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Postcard from camp: Bengals

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I just missed the Bengals at their training camp home in Georgetown, Ky., but I caught up with them on Friday upon their return to Paul Brown Stadium in Cincinnati. The middle of the Bengals locker room was crowded with the temporary stalls that scream summertime and overcrowded rosters. The image always tells a powerful story. A lot of these players won't be here in a couple weeks. Even rookie quarterback Andy Dalton had his belongings in a temporary stall. Call it paying dues. He'll move to a permanent stall soon enough. It might be his only comfort this season.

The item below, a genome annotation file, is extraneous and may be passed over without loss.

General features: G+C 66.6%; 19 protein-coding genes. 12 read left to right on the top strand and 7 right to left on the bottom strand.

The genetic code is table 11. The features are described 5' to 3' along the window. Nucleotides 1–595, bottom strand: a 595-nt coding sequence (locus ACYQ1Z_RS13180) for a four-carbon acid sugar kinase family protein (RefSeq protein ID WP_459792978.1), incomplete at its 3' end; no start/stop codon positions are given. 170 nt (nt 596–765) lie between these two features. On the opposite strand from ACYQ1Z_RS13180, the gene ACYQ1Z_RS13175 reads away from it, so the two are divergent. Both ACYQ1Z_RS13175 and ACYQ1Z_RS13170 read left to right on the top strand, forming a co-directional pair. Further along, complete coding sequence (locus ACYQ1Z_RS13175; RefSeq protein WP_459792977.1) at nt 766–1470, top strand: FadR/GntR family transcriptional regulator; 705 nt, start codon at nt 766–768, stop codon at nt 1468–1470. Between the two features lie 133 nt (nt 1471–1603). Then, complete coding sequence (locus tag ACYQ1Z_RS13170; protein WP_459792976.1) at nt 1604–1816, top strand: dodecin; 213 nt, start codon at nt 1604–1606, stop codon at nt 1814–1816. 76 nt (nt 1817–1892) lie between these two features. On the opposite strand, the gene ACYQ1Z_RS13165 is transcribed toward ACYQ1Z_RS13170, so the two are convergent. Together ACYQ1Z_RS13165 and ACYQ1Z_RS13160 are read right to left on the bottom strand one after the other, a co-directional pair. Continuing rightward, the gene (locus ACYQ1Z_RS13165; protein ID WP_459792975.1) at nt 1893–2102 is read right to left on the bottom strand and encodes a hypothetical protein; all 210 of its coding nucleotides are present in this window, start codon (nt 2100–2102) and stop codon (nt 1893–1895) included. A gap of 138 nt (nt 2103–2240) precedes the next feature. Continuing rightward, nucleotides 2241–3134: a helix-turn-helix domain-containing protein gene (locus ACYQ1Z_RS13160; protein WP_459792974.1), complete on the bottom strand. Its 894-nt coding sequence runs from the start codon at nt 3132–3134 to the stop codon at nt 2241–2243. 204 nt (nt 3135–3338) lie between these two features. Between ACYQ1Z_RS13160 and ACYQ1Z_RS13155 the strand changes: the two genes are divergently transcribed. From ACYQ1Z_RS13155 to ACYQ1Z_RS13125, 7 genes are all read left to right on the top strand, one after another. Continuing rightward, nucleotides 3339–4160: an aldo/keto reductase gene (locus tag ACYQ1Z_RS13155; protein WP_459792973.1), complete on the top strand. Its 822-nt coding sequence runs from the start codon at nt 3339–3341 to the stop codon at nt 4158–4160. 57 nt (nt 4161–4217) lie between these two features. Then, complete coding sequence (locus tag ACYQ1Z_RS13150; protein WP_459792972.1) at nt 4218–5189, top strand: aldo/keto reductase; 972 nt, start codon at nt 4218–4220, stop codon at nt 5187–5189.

1. Where have you gone, Ochocinco? Just by habit, I walked into the Bengals locker room and looked toward the right side, middle of the room, where Chad Ochocinco once held court. He's gone now, and so is the "retired" Carson Palmer, two of the more identifiable Bengals of recent vintage and, really, of all time. No more Ochocinco manning the stereo. No more Palmer sitting at his stall in the front, right corner of the room. The vibe feels different. It is different. "We still have a good locker room and good players," center Kyle Cook pointed out, looking around the room. "We still have the guys like [guard] Bobbie Williams and [tackle] Andrew Whitworth and [running back] Ced [Benson]." Of the absence of Ochocinco and Palmer, Cook said, "Them being gone, it's tough because they were good players, but this is a new year. It's a totally new team, and we've got to move on." The Bengals really have.